Session session = Session.getActiveSession();

        // No session? Try to open one without user interaction
        if (session == null) {
            session = Session.openActiveSession(activity, false, statusCallback);
            Session.setActiveSession(session);
        }

        // Still no session? Use the default key
        if (session == null) {
            bundle.putString("access_token", ACCESS_TOKEN);
        }

        return new Request(session, path, bundle, HttpMethod.valueOf(method));

    }

    private static class SessionStatusCallback implements Session.StatusCallback {

        @Override
        public void call(Session session, SessionState state, Exception exception) {

            Log.i(TAG, state.toString());

            switch (state) {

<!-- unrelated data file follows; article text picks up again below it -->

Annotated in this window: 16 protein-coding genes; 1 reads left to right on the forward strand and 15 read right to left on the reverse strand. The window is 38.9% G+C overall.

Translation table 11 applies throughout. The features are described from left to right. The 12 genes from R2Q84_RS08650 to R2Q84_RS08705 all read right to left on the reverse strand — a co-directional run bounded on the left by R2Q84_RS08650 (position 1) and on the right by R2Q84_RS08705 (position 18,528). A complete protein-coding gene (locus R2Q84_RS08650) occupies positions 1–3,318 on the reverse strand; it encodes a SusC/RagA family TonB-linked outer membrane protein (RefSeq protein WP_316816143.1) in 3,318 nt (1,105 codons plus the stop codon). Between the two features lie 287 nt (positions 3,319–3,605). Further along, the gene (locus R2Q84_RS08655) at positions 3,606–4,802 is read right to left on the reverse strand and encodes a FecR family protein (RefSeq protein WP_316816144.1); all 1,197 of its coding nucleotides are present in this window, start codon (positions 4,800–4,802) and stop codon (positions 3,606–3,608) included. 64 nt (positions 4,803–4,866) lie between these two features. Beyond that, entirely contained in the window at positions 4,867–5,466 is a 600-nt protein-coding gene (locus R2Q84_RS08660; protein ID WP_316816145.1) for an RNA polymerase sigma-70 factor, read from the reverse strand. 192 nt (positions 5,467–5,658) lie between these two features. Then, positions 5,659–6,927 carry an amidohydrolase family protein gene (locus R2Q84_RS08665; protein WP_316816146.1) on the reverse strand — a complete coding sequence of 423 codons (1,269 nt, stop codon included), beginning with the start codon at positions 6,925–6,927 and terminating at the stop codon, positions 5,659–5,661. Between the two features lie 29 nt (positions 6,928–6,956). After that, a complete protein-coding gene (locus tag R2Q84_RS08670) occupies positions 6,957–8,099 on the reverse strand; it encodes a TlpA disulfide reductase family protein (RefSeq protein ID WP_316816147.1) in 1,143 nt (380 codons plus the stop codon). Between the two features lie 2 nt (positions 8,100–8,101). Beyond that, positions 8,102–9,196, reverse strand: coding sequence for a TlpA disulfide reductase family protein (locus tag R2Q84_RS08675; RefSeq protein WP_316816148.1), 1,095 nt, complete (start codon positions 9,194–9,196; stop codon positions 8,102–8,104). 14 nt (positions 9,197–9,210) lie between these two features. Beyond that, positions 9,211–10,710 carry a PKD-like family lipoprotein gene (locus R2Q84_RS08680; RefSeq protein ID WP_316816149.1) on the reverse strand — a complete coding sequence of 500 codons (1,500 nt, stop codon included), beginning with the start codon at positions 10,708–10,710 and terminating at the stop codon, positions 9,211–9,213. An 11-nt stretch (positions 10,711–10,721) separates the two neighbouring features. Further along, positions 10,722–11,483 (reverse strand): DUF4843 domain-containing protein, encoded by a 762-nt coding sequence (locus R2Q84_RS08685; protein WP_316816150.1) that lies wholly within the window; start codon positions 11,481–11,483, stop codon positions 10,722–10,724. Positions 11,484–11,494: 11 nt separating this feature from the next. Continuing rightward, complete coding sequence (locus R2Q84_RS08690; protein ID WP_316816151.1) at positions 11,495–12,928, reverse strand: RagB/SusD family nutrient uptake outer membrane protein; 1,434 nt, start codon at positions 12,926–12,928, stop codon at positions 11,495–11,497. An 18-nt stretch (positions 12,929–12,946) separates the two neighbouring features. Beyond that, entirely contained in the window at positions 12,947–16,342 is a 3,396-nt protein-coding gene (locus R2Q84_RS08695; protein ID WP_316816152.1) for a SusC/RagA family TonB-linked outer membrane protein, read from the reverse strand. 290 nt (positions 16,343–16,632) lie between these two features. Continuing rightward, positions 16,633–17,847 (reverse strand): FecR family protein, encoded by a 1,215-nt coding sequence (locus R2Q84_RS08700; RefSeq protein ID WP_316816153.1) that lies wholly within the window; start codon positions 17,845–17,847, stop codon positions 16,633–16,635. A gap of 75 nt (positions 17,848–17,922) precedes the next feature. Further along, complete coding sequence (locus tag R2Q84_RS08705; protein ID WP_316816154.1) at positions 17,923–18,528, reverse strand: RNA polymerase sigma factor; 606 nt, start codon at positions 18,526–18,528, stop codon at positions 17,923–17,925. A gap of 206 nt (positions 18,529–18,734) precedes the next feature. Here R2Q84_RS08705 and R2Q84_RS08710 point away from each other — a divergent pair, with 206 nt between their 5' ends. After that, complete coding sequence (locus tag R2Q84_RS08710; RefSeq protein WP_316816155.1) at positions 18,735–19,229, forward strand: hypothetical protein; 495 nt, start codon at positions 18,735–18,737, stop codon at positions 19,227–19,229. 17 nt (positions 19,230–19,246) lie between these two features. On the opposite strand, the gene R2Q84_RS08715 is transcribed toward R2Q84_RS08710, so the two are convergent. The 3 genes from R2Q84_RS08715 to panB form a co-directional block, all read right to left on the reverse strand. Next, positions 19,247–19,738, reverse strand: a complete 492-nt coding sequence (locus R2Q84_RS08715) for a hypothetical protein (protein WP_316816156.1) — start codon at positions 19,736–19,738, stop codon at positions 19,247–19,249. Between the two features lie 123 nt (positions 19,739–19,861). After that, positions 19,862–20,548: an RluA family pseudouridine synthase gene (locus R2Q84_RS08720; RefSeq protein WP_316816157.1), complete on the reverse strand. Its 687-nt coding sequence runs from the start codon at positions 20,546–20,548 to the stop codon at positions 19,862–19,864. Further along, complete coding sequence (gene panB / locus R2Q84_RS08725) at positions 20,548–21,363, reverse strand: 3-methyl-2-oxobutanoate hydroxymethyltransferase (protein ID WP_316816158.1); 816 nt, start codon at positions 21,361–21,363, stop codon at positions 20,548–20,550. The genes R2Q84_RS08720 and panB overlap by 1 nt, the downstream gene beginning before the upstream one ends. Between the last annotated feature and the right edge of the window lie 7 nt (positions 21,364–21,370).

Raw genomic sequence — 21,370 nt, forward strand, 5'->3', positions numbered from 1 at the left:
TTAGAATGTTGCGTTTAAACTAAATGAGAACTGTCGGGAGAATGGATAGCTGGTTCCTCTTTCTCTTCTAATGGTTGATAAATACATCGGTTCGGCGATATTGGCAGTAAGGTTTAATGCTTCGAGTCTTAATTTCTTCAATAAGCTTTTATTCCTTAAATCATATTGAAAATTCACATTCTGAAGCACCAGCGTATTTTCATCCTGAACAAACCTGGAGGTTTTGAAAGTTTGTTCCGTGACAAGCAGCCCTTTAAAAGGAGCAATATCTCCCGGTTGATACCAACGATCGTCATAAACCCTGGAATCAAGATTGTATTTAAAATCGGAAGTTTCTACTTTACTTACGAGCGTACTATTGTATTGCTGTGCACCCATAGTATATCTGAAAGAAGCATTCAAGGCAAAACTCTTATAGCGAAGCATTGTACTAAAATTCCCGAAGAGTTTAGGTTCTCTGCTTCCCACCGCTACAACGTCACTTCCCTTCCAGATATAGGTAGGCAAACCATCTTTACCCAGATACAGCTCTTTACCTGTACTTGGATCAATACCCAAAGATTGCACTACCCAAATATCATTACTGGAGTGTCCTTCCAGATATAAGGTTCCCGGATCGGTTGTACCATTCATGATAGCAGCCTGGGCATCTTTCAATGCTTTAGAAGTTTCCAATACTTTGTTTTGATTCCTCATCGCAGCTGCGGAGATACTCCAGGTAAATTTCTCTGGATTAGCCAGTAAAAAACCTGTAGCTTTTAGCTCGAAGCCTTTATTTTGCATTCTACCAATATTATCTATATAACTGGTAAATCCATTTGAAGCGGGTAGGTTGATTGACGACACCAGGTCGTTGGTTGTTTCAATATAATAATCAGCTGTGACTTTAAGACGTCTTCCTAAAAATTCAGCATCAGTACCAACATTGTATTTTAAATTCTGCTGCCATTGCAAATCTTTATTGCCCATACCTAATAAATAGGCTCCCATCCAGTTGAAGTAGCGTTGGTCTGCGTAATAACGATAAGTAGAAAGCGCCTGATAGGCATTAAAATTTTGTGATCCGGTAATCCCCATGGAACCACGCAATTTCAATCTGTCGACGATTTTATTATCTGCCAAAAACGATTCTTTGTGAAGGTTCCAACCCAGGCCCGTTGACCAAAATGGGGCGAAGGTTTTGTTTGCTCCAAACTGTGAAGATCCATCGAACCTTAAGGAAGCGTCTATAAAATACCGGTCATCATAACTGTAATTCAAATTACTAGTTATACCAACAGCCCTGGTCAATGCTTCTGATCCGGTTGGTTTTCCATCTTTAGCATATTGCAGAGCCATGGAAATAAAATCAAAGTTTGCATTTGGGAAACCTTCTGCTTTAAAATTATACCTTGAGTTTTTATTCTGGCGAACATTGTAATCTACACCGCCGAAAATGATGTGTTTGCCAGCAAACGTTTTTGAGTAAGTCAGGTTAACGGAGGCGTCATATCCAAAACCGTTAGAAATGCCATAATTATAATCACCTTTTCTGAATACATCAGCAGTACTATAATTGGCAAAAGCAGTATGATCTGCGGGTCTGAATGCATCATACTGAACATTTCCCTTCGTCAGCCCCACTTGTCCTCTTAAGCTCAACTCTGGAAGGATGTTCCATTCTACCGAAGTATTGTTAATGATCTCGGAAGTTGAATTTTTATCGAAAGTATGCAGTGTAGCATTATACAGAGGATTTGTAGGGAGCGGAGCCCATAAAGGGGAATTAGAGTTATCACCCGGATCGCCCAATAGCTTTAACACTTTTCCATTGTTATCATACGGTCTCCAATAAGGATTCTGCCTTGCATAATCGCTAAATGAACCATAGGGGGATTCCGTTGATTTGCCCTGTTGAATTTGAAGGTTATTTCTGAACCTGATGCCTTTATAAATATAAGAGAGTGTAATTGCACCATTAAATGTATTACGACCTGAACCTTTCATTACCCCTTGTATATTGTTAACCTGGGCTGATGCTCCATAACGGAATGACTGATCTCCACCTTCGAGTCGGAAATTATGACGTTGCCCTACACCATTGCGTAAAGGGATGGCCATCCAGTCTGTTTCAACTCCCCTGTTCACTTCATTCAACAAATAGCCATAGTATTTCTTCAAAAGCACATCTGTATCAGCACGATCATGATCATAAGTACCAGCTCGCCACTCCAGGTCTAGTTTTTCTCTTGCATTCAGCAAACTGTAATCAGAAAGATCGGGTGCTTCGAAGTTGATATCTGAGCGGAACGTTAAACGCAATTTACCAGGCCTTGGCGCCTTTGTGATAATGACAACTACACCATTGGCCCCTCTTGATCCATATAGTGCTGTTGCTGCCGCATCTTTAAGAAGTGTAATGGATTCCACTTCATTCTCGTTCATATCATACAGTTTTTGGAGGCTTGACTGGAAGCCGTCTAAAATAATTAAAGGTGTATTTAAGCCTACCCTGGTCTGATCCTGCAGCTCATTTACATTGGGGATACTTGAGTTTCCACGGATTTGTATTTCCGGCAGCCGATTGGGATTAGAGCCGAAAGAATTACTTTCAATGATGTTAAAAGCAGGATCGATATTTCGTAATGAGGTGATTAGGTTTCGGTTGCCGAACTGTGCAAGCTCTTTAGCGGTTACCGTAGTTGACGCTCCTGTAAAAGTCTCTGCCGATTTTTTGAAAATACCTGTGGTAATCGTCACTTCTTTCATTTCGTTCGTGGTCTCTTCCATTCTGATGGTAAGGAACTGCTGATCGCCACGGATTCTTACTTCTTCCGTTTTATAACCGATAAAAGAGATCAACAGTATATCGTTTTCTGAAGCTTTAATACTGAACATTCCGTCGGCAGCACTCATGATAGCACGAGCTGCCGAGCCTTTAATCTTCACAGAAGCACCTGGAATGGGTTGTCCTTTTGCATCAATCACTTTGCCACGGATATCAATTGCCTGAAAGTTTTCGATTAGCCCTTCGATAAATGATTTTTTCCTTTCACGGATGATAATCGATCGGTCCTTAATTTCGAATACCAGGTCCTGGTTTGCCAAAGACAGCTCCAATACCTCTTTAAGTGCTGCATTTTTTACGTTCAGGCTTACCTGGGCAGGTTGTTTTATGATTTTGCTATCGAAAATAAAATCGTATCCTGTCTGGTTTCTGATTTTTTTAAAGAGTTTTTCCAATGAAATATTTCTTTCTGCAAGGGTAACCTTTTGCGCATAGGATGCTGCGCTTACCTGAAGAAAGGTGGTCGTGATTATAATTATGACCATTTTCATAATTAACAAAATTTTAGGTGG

case CLOSED:
                case CLOSED_LOGIN_FAILED:
                    session.closeAndClearTokenInformation();
                    break;
                default:
                    break;
            }
        }
    }
}

The queryingpart works pretty neat, but the sessions don't. For example, if I call the login function, the active session is null, however I did initialize the Session with the applicationcontext in the entry point of my application.

Concrete, I have this question:

  • Is this the 'good' way of (trying) to keep track of the Session state? Can it be done this way? If so, what I'm doing wrong that it just doesn't work?

And as a follow-up question:

  • If not, then what is the correct way to keep track of a Session during either the application life time and otherwise between application sessions?